Warblers of Cape May: Yellow, Cape May and Black-throated Blue

Birding in Cape May, USA

Alison Steel
By Alison Steel
Operations Manager
14th December 2021
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Cape May acts as a bird funnel for migrating species following the east coast of North America, along the Eastern Flyway. Considered to be one of the world’s hotspots for birdwatching, both spring and autumn migration bring over 300 additional species to the peninsula, often in large numbers, to add to the resident populations. It’s located in New Jersey, south of Philadelphia and New York, to the east of Washington D.C. and on the north shore of where Delaware Bay meets the Atlantic Ocean.

It is possible to find a very diverse range of birds here, from the tiny Ruby-throated Hummingbird to the large and powerful Bald Eagle. Our spring tour is timed to coincide with the peak of northerly migration and the Horseshoe Crab spawning, which attracts in shorebirds to refuel on their journey. Semipalmated Sandpiper, Red Knot, Short-billed Dowitcher, Dunlin, plus Stilt and White-rumped Sandpiper can all be seen. Wetland areas will also allow us to find gulls, herons and terns, including the delicate Least Tern. Smaller passerines often migrate overnight and mornings can see the trees and bushes alive with tanagers, buntings, orioles, vireos and some of the brightly coloured American wood warbler species.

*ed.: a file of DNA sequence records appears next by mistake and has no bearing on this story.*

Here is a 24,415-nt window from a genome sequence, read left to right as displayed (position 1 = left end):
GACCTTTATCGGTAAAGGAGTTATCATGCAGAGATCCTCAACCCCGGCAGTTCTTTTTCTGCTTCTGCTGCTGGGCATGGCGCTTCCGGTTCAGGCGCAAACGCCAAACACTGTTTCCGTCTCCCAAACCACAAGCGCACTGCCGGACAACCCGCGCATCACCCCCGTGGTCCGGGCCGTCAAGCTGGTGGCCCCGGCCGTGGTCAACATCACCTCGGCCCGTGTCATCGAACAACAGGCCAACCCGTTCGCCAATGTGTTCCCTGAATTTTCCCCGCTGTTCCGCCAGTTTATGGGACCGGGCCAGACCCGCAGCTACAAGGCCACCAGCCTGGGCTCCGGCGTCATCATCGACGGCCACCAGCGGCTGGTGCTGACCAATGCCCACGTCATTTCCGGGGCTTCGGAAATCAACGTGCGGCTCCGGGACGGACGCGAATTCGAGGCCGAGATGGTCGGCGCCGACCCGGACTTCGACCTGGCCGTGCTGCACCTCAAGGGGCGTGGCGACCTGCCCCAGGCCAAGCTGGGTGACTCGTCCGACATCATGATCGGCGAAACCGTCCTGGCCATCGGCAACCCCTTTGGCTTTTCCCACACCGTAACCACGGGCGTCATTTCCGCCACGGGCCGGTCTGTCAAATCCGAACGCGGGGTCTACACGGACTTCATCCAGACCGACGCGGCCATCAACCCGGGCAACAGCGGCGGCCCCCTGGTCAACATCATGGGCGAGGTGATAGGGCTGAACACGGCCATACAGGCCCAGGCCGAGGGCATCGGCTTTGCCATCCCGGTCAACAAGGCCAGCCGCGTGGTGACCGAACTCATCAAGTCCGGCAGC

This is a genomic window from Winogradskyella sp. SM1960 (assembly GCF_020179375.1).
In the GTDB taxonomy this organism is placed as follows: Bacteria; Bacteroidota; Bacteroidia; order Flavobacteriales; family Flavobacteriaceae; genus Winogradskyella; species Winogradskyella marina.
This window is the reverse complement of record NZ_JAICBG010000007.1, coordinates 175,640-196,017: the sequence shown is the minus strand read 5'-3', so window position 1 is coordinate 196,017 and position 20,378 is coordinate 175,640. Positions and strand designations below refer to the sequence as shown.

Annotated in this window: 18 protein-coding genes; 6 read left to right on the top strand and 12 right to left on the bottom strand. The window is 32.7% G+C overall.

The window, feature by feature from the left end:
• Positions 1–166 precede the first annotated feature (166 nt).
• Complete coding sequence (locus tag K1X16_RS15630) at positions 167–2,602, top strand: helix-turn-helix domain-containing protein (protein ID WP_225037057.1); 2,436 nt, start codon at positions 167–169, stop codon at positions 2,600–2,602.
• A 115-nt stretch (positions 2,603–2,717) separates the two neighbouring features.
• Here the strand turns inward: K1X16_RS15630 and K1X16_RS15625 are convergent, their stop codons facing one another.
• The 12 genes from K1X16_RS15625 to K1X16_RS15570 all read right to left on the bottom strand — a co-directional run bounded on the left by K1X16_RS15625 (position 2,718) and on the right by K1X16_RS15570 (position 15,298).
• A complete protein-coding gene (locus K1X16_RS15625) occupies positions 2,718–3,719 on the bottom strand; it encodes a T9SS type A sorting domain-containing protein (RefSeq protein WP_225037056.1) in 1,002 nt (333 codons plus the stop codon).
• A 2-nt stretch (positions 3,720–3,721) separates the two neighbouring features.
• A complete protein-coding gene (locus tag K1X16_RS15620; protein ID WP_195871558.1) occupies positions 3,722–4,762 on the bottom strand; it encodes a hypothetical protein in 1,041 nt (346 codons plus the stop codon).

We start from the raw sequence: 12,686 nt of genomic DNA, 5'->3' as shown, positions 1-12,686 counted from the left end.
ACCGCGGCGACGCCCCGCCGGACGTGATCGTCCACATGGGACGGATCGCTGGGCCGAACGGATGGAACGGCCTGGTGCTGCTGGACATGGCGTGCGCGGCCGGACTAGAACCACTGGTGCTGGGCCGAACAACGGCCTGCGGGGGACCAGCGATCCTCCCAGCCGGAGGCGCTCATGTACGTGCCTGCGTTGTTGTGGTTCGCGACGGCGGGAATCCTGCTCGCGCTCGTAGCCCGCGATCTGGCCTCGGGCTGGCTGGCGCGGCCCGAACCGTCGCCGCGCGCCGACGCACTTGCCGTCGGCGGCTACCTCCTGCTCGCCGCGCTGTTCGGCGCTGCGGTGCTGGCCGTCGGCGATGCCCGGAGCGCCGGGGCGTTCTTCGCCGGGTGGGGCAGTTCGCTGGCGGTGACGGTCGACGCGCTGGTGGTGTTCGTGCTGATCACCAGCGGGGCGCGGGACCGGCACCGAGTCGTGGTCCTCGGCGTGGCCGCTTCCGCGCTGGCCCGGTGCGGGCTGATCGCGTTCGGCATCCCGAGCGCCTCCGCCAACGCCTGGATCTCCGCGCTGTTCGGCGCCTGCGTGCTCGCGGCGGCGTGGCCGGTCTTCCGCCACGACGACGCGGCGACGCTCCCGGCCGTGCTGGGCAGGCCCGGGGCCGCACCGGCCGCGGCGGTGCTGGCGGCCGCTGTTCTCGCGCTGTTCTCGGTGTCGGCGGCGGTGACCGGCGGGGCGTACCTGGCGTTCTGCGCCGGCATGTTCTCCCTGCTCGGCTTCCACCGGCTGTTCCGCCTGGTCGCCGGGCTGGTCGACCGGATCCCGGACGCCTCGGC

The autumn also has large numbers of waders, warblers and tanagers passing through, however there are more noticeable movements of raptors including Sharp-shinned, Cooper’s and Broad-winged Hawks, American Kestrel, Peregrine, Osprey, Merlin and Northern Harrier. Flycatchers, jays, Flickers, sparrows and cuckoos can all be found, along with swallows. Sometimes Tree Swallows form gigantic flocks of hundreds of thousands of individuals, which we may be fortunate enough to witness passing through. As well as birds, the autumn also sees migration of butterflies, including Monarch butterflies, and a variety of dragonfly species, such as Meadowhawks, Gliders, Pennants and Darners.

During both tours there will be the opportunity to visit the Cape May Bird Observatory where they monitor the migration movements. Each tour will be led by experienced tour leader, Brian Small, and will be taken at a fairly relaxed pace, with any excursions being optional.

Short-billed Dowitcher and American Kestrel

For tour details please visit our website: Cape May in Spring and Cape May in Autumn.